In Mark's Gospel Mary Salomé is a witness to both the Crucifixion and the Resurrection. As the Catholic Encyclopedia points out, comparing Mark 15:40 with Matthew 27:55-56 lends great credence to the tradition that she was the mother of James the Greater and John the Evangelist, and thus the wife of Zebedee.1 However, medieval writers tended to stretch out the genealogy of Jesus and his mother rather beyond credence. A chart developed by one of them is printed in the Acta Sanctorum's article on Salomé:
Acta Sanctorum, October vol. 9, 437The people named in charts like this are called the "Holy Kinship," which is the subject of many images (example).
The Acta Sanctorum discusses the three different locales that have claimed to have been visited by Mary Salomé in the time following St. Stephen's death in Jerusalem (October vol. 9, 441-44). In Spain it is believed that she accompanied her son James to Galicia. In France, the small town of Stes-Maries-de-la-Mer on the coast near Marseille claims to have her remains in the shrine shown in the second picture at right. The story is that she and a servant sailed there with "Mary Jacobé" (the mother of James the Less), Mary Magdalene, Martha, and Lazarus. The latter three struck off in different directions, but the two mothers built a small oratorio and hermitage that became the nucleus for the medieval church there. In the picture we see the two in the boat, Salomé holding a spice jar to reference the spices she took to Jesus' tomb on the day of the Resurrection.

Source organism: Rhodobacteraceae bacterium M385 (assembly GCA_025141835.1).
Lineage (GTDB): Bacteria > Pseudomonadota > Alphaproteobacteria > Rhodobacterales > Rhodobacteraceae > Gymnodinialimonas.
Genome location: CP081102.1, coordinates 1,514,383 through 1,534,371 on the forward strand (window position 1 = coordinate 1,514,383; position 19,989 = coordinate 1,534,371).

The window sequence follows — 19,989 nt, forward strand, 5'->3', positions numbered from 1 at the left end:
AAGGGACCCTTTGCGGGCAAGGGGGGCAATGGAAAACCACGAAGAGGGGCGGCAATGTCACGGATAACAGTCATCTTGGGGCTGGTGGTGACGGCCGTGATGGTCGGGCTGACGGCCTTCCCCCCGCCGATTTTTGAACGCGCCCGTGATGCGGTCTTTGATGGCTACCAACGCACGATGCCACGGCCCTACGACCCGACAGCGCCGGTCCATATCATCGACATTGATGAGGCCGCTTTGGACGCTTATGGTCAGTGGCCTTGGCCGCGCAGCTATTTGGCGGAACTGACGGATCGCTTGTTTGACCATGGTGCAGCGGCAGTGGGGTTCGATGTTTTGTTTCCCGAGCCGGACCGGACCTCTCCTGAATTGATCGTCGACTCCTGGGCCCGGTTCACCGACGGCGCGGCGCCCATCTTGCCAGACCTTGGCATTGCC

In the Camargue, the region around Stes-Maries-de-la-Mer, a number of churches have chapels and statues dedicated to the two Marys (example).
The third locale is Verulana, present-day Veroli, in Lazio. The tradition there also has the two saints sailing away from Palestine in a small boat, in this case to Rome. There they conferred with Pope Clement, who encouraged them to make for Verulana, where they remained until they died and were interred in the same sepulchre. I have not yet seen any images related to this tradition, though it seems likely that some exist.
Prepared in 2015 by Richard Stracke, Emeritus Professor of English, Augusta University